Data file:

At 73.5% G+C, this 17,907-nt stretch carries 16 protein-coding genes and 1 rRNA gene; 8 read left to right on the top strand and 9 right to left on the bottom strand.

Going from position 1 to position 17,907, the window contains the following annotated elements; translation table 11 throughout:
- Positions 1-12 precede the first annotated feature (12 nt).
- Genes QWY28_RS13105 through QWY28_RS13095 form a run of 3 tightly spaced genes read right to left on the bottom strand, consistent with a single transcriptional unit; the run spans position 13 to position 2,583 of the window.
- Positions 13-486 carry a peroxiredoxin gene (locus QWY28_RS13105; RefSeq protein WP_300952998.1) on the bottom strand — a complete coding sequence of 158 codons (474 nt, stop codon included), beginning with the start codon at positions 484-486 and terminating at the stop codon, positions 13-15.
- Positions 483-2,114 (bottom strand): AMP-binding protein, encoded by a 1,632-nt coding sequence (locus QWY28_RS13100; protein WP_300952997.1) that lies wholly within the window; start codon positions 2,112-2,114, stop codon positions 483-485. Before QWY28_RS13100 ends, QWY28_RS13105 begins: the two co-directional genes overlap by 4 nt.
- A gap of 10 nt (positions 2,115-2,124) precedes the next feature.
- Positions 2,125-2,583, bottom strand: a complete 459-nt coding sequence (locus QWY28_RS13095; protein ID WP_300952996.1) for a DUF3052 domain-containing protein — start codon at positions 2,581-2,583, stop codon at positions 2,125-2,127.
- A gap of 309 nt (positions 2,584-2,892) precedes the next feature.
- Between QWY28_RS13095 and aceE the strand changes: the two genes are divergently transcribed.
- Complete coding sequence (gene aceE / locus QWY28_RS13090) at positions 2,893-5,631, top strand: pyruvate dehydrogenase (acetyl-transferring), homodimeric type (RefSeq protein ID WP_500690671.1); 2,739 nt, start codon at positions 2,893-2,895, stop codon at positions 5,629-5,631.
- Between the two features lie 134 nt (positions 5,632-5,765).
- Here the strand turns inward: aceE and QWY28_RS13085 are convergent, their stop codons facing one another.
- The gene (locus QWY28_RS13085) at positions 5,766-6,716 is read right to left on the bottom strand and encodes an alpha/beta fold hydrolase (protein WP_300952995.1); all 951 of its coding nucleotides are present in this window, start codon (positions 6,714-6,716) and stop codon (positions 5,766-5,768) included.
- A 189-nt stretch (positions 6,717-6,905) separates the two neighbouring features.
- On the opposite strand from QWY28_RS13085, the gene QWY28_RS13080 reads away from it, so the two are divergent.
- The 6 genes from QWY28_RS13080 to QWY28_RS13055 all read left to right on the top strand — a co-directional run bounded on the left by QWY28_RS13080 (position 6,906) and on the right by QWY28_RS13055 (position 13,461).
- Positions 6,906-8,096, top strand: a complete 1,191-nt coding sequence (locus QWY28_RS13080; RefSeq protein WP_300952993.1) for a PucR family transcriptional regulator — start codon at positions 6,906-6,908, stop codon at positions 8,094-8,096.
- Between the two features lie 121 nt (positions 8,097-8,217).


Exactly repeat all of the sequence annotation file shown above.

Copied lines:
At 73.5% G+C, this 17,907-nt stretch carries 16 protein-coding genes and 1 rRNA gene; 8 read left to right on the top strand and 9 right to left on the bottom strand.

Going from position 1 to position 17,907, the window contains the following annotated elements; translation table 11 throughout:
- Positions 1-12 precede the first annotated feature (12 nt).
- Genes QWY28_RS13105 through QWY28_RS13095 form a run of 3 tightly spaced genes read right to left on the bottom strand, consistent with a single transcriptional unit; the run spans position 13 to position 2,583 of the window.
- Positions 13-486 carry a peroxiredoxin gene (locus QWY28_RS13105; RefSeq protein WP_300952998.1) on the bottom strand — a complete coding sequence of 158 codons (474 nt, stop codon included), beginning with the start codon at positions 484-486 and terminating at the stop codon, positions 13-15.
- Positions 483-2,114 (bottom strand): AMP-binding protein, encoded by a 1,632-nt coding sequence (locus QWY28_RS13100; protein WP_300952997.1) that lies wholly within the window; start codon positions 2,112-2,114, stop codon positions 483-485. Before QWY28_RS13100 ends, QWY28_RS13105 begins: the two co-directional genes overlap by 4 nt.
- A gap of 10 nt (positions 2,115-2,124) precedes the next feature.
- Positions 2,125-2,583, bottom strand: a complete 459-nt coding sequence (locus QWY28_RS13095; protein ID WP_300952996.1) for a DUF3052 domain-containing protein — start codon at positions 2,581-2,583, stop codon at positions 2,125-2,127.
- A gap of 309 nt (positions 2,584-2,892) precedes the next feature.
- Between QWY28_RS13095 and aceE the strand changes: the two genes are divergently transcribed.
- Complete coding sequence (gene aceE / locus QWY28_RS13090) at positions 2,893-5,631, top strand: pyruvate dehydrogenase (acetyl-transferring), homodimeric type (RefSeq protein ID WP_500690671.1); 2,739 nt, start codon at positions 2,893-2,895, stop codon at positions 5,629-5,631.
- Between the two features lie 134 nt (positions 5,632-5,765).
- Here the strand turns inward: aceE and QWY28_RS13085 are convergent, their stop codons facing one another.
- The gene (locus QWY28_RS13085) at positions 5,766-6,716 is read right to left on the bottom strand and encodes an alpha/beta fold hydrolase (protein WP_300952995.1); all 951 of its coding nucleotides are present in this window, start codon (positions 6,714-6,716) and stop codon (positions 5,766-5,768) included.
- A 189-nt stretch (positions 6,717-6,905) separates the two neighbouring features.
- On the opposite strand from QWY28_RS13085, the gene QWY28_RS13080 reads away from it, so the two are divergent.
- The 6 genes from QWY28_RS13080 to QWY28_RS13055 all read left to right on the top strand — a co-directional run bounded on the left by QWY28_RS13080 (position 6,906) and on the right by QWY28_RS13055 (position 13,461).
- Positions 6,906-8,096, top strand: a complete 1,191-nt coding sequence (locus QWY28_RS13080; RefSeq protein WP_300952993.1) for a PucR family transcriptional regulator — start codon at positions 6,906-6,908, stop codon at positions 8,094-8,096.
- Between the two features lie 121 nt (positions 8,097-8,217).